India a Country of Contrasts - By JoDee Baird
Hello, amazing parents, friends and past YMAD participants, who are checking the blog for bits of news on this expedition. As you can tell our Internet has been spotty at best. Welcome to India. This is my 7th time to India. I don’t think you ever get over the contrast of this country. The dirt and the beauty; the wealth and the poverty. Sometimes it takes your breath away.
I am sure the teens have told you all about their experiences in India and the schools. Their enthusiasm leaks out of the blogs. For what ever reason, we have never had a teen come with us to India who does not leave a piece of their heart here. When you get them away from their cell phone, the Internet, their social life, school, friends and families, they are able to live in the present. They are not thinking about their past, or their future. They are very much in the “now” with every one of their senses. When they are with a child at a school, they have no distractions. Very rarely in life do we have the opportunity to give your whole soul and attention to everything and everyone around you. Someone said, “To really be alive is to be completely present in life.” If you think about it, most of us are never fully alive; our minds are living in the past or the future. These teens experience being alive and they love it. Creating the opportunity for them to live in the present is the magic of India. When they get home they are homesick for India. What they are really homesick for is being fully alive. So, how do we achieve that in our day-to-day lives? That is a great question, right?
This is YMAD’s first expedition to Sunder Nagar. It is in the lower Himalayas. We are staying at a Forest Guest House. The teens have no idea how lucky they are to be here. This is the nicest facility we have ever had. Three people to a room, western toilets, great dinning hall, safe facility, parrots, monkey’s and all sorts of beautiful birds chirping all day. This is the biggest city that YMAD has worked. I was worried that maybe these children would not be as needy as the children in the mountain villages or the jungles that we have worked in before, but I was wrong. There are children who need our help everywhere in India, just drive 5 minutes and they are there.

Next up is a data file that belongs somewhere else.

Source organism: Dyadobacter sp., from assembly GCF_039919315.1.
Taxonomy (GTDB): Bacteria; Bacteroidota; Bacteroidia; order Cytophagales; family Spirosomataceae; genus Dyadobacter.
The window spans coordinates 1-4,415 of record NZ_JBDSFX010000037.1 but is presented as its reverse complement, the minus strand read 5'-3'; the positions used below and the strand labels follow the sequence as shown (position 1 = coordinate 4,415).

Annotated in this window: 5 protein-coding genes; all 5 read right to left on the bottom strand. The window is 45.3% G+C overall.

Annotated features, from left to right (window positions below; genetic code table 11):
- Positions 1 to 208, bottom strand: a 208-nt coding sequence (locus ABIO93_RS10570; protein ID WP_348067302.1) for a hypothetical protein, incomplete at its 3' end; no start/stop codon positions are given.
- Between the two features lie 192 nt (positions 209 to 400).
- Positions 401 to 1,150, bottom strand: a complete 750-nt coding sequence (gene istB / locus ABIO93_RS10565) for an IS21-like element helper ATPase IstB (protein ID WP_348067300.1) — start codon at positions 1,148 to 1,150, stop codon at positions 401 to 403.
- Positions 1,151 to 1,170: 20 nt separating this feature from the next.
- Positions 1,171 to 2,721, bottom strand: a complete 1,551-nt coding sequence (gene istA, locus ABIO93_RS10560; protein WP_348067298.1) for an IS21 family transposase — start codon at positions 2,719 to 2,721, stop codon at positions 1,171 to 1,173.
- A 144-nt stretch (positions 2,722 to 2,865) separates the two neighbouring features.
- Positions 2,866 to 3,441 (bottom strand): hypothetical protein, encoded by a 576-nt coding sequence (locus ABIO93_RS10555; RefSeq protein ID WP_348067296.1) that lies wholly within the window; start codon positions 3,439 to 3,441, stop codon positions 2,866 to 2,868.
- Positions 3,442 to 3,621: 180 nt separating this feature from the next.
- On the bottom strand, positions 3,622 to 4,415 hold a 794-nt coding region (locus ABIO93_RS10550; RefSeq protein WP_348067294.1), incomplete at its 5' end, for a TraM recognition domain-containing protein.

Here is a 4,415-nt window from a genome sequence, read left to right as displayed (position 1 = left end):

The drive from the airport to here took about 6 hours, even though it was only 86 kilometers. It is not switch back mountain roads, like Chamba, however, it is full of potholes that could swallow an elephant. This makes the driving rough and slow. I am proud to say we only had one person get carsick. That is quite amazing.
For those of you wondering who is taking care of these teens, let me tell you.
They are being lead by some of most, loving, mature, patient, non-drama, emotionally solid leaders I have ever taken to India. They don’t take the teens, or themselves, too seriously, but they know how and when to draw the line. They all have these perma-grins on their faces watching the teens work with the children at the schools. They are proud as peacocks of each of their teens. They have all told me, when they are alone with me, that they have the best teens in their groups. Don’t tell them that they all think that. I want them all to think “they” have the best teens. They all think they have the “best” school” and the “best” translators as well.
This is also the healthiest team I have ever had. We have had a few with a little nausea for a day, but that is about it! We feel blessed to be surrounded by amazing teens and adults. Raj, our Indian YMAD Leader has worked his guts out to make sure we are safe, and have an amazing experience. Our interpreters, Nandini, Yash, Cantah, Vinaykak and Riteka are so amazing! I wish you could meet them all. Life is good here in India!